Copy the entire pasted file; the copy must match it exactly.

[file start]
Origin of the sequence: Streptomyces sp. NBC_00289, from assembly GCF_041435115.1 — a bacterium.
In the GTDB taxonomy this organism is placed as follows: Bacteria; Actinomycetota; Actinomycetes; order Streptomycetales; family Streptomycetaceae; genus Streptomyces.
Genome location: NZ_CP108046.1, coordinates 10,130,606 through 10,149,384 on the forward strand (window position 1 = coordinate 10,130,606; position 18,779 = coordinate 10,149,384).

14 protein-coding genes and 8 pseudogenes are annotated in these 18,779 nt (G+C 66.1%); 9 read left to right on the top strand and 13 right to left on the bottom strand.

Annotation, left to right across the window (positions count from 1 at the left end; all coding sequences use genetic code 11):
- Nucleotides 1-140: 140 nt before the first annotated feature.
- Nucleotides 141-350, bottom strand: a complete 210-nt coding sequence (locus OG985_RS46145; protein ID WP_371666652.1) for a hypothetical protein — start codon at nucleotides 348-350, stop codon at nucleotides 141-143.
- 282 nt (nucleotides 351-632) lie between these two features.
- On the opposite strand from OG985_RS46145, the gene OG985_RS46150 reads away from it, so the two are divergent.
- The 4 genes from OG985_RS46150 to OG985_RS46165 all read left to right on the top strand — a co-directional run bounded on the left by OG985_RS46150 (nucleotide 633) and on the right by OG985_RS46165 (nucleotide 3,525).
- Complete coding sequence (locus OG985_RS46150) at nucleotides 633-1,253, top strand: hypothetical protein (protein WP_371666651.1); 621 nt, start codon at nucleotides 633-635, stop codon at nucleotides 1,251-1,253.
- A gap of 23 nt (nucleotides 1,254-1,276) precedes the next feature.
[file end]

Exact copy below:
Origin of the sequence: Streptomyces sp. NBC_00289, from assembly GCF_041435115.1 — a bacterium.
In the GTDB taxonomy this organism is placed as follows: Bacteria; Actinomycetota; Actinomycetes; order Streptomycetales; family Streptomycetaceae; genus Streptomyces.
Genome location: NZ_CP108046.1, coordinates 10,130,606 through 10,149,384 on the forward strand (window position 1 = coordinate 10,130,606; position 18,779 = coordinate 10,149,384).

14 protein-coding genes and 8 pseudogenes are annotated in these 18,779 nt (G+C 66.1%); 9 read left to right on the top strand and 13 right to left on the bottom strand.

Annotation, left to right across the window (positions count from 1 at the left end; all coding sequences use genetic code 11):
- Nucleotides 1-140: 140 nt before the first annotated feature.
- Nucleotides 141-350, bottom strand: a complete 210-nt coding sequence (locus OG985_RS46145; protein ID WP_371666652.1) for a hypothetical protein — start codon at nucleotides 348-350, stop codon at nucleotides 141-143.
- 282 nt (nucleotides 351-632) lie between these two features.
- On the opposite strand from OG985_RS46145, the gene OG985_RS46150 reads away from it, so the two are divergent.
- The 4 genes from OG985_RS46150 to OG985_RS46165 all read left to right on the top strand — a co-directional run bounded on the left by OG985_RS46150 (nucleotide 633) and on the right by OG985_RS46165 (nucleotide 3,525).
- Complete coding sequence (locus OG985_RS46150) at nucleotides 633-1,253, top strand: hypothetical protein (protein WP_371666651.1); 621 nt, start codon at nucleotides 633-635, stop codon at nucleotides 1,251-1,253.
- A gap of 23 nt (nucleotides 1,254-1,276) precedes the next feature.